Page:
Making Mathematics with Needlework: Ten Papers and Ten Projects by sarah-marie belcastro (Author, Editor), Carolyn Yackel (Editor).
This is an interesting book.Â If youâ€™re a teacher, or interested in teaching, especially mathematics, and youâ€™re also a craft-oriented person, this will definitely appeal to you.
The book has a lengthy introduction regarding fiber arts and math education.Â Itâ€™s then divided into 10 chapters, each discussing a particular mathematical concept and a fiber arts project.Â The â€œneedleworkâ€ of the title is not just knitting;Â thereâ€™s 1 chapter with quilting, 1 with crochet, 1 with cross stitch (and another with Blackwork embroidery), and 1 with sewing.
That leaves five chapters with various knit projects, which include a hat (picking up stitches and Diophantine equations); a torus (a ring/doughnut shape); socks (discussing modular arithmetic); sweaters (mathematical analysis of cables and braids), baby pants (topology and curvature).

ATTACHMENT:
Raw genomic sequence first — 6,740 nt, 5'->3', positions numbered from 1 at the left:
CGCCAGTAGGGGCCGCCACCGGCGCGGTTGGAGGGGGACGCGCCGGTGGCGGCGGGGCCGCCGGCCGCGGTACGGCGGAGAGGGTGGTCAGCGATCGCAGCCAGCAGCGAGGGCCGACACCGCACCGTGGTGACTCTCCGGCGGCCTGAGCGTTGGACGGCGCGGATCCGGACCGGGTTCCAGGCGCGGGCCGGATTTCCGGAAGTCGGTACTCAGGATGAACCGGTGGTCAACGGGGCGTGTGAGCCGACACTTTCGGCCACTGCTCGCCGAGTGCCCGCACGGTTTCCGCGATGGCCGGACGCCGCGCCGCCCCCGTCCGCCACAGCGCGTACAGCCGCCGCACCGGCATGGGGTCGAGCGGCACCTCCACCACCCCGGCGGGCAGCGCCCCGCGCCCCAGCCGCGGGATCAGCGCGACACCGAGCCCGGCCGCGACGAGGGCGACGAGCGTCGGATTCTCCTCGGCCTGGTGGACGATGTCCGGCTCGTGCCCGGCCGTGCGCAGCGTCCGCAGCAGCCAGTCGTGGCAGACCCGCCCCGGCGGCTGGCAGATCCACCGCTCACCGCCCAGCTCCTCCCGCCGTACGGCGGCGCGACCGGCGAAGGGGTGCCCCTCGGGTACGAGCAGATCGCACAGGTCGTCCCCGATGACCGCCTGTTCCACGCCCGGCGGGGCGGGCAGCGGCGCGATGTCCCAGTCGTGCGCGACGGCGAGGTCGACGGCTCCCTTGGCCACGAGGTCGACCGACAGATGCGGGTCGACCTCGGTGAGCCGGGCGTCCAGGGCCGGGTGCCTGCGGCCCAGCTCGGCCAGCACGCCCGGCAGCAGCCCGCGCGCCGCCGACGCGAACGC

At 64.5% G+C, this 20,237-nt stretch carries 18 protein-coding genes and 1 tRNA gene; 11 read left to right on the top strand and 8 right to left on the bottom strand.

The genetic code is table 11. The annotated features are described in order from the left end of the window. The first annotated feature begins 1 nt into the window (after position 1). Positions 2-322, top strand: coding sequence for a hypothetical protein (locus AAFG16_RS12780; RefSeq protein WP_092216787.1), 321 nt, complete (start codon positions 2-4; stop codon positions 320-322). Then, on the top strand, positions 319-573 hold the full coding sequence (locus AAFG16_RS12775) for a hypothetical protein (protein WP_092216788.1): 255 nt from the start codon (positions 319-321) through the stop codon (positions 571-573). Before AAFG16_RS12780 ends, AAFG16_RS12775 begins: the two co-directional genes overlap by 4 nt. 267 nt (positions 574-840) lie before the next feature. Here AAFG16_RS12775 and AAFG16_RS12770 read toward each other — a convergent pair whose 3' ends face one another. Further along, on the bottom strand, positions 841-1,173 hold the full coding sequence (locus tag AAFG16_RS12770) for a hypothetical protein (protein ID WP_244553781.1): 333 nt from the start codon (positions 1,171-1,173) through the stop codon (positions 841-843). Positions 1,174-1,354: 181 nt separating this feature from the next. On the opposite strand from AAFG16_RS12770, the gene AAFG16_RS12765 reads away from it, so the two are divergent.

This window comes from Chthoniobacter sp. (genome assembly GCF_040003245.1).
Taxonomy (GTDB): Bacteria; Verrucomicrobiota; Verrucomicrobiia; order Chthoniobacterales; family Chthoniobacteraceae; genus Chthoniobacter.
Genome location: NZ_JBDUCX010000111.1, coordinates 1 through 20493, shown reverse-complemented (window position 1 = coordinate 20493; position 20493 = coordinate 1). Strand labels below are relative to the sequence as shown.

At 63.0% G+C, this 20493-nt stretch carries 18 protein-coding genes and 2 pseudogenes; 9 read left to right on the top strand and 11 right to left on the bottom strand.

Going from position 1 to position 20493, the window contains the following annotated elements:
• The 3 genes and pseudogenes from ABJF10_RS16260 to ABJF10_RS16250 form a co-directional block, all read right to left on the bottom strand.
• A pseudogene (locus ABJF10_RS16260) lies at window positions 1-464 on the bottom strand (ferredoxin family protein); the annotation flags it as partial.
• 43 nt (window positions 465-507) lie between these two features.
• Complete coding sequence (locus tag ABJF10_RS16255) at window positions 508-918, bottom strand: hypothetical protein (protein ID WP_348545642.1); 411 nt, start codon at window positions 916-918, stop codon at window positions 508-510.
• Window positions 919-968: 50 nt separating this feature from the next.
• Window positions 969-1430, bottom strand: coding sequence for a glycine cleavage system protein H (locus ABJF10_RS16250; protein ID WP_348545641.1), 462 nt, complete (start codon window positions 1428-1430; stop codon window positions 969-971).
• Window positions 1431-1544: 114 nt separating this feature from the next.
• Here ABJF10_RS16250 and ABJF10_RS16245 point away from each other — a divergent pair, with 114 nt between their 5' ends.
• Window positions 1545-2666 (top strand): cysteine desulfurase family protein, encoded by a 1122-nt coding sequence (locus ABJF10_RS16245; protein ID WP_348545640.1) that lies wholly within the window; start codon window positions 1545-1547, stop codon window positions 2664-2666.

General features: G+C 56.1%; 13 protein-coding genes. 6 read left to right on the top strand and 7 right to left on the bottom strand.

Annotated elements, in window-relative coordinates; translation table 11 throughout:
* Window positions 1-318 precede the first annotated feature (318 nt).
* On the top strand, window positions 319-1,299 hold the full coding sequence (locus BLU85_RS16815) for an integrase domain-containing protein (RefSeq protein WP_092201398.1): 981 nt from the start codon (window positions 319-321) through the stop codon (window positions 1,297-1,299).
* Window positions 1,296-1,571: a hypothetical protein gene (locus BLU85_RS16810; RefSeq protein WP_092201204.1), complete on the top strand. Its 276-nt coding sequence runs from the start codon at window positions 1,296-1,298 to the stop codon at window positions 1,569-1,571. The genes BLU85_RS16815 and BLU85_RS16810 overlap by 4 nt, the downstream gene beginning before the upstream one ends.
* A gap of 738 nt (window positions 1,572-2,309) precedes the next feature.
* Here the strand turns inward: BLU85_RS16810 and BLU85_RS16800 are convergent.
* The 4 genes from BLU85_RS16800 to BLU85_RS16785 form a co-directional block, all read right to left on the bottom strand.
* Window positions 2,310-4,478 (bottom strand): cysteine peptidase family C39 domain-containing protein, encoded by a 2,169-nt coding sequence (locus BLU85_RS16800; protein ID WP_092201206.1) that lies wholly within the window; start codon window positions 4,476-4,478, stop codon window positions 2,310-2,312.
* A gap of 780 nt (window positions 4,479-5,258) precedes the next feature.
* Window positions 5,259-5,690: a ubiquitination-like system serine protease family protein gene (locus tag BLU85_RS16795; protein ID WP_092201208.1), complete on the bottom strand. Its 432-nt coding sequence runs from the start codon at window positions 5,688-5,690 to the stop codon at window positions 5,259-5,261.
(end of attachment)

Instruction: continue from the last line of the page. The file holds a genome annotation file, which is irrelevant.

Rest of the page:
I especially liked the chapter on tori;Â there was an in depth exploration of stitch architecture and its impact on the resulting fabric.
The cross stitch chapter has applications to knitting, if you are interested in colorwork and repeating patterns;Â the chapter discusses symmetry in patterns.
Though I donâ€™t think itâ€™s a book every knitter will want on their shelf, it is very well done.Â The illustrations, diagrams and photos (as you would expect from a text book, which this really seems to be) are clear and abundant.Â Regarding the patterns, I imagine that the mathematical concept was decided upon first, then the project created to illustrate that concept.
sarah-marieâ€™s webpage is here; she includes many links to other pages of interest, including more math-based and other science-based projects.
I checked this book out from the Los Angeles Public Library.